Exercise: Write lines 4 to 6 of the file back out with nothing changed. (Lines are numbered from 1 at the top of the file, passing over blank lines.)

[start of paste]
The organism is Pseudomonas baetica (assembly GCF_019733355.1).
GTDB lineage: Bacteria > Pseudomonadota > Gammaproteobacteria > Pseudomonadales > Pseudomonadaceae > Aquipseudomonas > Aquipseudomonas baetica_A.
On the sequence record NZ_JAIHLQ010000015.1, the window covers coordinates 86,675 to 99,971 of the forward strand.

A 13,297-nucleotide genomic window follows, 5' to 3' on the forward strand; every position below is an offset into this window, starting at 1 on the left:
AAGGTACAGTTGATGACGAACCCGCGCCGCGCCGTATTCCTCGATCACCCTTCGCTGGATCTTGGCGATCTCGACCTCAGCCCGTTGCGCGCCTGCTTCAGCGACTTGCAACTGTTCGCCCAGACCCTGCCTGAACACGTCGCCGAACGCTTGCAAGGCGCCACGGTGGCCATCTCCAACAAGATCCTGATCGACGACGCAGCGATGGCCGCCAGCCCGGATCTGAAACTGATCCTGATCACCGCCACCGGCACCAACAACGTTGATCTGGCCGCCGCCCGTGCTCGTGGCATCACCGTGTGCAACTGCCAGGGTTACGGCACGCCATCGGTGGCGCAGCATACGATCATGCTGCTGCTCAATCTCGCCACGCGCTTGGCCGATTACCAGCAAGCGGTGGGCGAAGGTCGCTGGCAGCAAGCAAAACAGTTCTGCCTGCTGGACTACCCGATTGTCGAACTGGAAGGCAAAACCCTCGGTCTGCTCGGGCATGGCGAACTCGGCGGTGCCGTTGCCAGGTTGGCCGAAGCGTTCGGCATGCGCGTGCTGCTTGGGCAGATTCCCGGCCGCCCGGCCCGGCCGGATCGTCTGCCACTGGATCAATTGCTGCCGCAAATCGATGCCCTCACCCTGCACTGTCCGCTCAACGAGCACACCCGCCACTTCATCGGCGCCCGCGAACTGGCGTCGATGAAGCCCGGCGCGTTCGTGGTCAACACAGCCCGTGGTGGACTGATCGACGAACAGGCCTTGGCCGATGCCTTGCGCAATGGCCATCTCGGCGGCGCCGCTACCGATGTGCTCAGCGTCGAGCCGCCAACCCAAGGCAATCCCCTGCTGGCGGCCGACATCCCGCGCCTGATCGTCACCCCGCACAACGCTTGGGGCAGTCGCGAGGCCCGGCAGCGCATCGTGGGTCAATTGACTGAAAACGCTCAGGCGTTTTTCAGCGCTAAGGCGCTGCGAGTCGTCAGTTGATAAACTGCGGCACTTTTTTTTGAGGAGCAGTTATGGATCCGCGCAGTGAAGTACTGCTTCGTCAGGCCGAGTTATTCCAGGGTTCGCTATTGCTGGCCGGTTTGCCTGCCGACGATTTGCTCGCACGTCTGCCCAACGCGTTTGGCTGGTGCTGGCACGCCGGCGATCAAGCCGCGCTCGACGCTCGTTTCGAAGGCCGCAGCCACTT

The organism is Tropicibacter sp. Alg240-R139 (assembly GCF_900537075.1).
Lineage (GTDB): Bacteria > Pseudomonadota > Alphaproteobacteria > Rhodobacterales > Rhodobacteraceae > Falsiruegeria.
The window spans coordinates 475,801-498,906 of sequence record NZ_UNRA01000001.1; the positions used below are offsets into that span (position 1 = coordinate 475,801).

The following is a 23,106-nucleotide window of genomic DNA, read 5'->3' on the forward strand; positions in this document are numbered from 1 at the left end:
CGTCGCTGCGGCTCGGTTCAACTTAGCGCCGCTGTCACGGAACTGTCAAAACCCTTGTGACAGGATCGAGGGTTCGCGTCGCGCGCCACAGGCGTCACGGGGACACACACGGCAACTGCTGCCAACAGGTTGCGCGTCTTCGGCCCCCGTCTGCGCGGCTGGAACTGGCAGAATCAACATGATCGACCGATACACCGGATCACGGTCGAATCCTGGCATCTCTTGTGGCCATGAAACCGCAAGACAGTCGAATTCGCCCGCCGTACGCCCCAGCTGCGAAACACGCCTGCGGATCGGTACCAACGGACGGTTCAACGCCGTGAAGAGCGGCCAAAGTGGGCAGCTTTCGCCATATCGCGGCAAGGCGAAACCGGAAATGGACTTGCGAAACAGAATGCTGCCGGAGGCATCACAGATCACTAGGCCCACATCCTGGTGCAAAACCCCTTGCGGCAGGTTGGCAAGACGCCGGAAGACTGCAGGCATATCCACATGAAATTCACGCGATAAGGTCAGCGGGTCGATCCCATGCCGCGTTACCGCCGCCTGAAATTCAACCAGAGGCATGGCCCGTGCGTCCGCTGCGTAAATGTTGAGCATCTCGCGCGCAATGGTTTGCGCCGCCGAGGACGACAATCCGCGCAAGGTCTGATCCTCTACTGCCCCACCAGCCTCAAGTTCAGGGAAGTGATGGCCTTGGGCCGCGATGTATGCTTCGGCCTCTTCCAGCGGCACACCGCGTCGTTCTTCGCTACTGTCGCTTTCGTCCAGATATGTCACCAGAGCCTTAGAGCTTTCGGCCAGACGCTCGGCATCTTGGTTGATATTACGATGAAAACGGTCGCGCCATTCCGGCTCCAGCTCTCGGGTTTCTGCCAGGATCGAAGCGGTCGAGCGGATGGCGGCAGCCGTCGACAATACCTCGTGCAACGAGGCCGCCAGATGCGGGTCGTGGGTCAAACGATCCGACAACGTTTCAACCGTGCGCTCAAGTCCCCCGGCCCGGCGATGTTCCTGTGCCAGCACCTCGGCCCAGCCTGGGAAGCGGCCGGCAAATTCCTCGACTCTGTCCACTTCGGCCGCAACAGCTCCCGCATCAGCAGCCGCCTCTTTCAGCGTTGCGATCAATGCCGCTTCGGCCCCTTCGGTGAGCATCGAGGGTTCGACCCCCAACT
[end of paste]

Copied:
A 13,297-nucleotide genomic window follows, 5' to 3' on the forward strand; every position below is an offset into this window, starting at 1 on the left:
AAGGTACAGTTGATGACGAACCCGCGCCGCGCCGTATTCCTCGATCACCCTTCGCTGGATCTTGGCGATCTCGACCTCAGCCCGTTGCGCGCCTGCTTCAGCGACTTGCAACTGTTCGCCCAGACCCTGCCTGAACACGTCGCCGAACGCTTGCAAGGCGCCACGGTGGCCATCTCCAACAAGATCCTGATCGACGACGCAGCGATGGCCGCCAGCCCGGATCTGAAACTGATCCTGATCACCGCCACCGGCACCAACAACGTTGATCTGGCCGCCGCCCGTGCTCGTGGCATCACCGTGTGCAACTGCCAGGGTTACGGCACGCCATCGGTGGCGCAGCATACGATCATGCTGCTGCTCAATCTCGCCACGCGCTTGGCCGATTACCAGCAAGCGGTGGGCGAAGGTCGCTGGCAGCAAGCAAAACAGTTCTGCCTGCTGGACTACCCGATTGTCGAACTGGAAGGCAAAACCCTCGGTCTGCTCGGGCATGGCGAACTCGGCGGTGCCGTTGCCAGGTTGGCCGAAGCGTTCGGCATGCGCGTGCTGCTTGGGCAGATTCCCGGCCGCCCGGCCCGGCCGGATCGTCTGCCACTGGATCAATTGCTGCCGCAAATCGATGCCCTCACCCTGCACTGTCCGCTCAACGAGCACACCCGCCACTTCATCGGCGCCCGCGAACTGGCGTCGATGAAGCCCGGCGCGTTCGTGGTCAACACAGCCCGTGGTGGACTGATCGACGAACAGGCCTTGGCCGATGCCTTGCGCAATGGCCATCTCGGCGGCGCCGCTACCGATGTGCTCAGCGTCGAGCCGCCAACCCAAGGCAATCCCCTGCTGGCGGCCGACATCCCGCGCCTGATCGTCACCCCGCACAACGCTTGGGGCAGTCGCGAGGCCCGGCAGCGCATCGTGGGTCAATTGACTGAAAACGCTCAGGCGTTTTTCAGCGCTAAGGCGCTGCGAGTCGTCAGTTGATAAACTGCGGCACTTTTTTTTGAGGAGCAGTTATGGATCCGCGCAGTGAAGTACTGCTTCGTCAGGCCGAGTTATTCCAGGGTTCGCTATTGCTGGCCGGTTTGCCTGCCGACGATTTGCTCGCACGTCTGCCCAACGCGTTTGGCTGGTGCTGGCACGCCGGCGATCAAGCCGCGCTCGACGCTCGTTTCGAAGGCCGCAGCCACTT

The organism is Tropicibacter sp. Alg240-R139 (assembly GCF_900537075.1).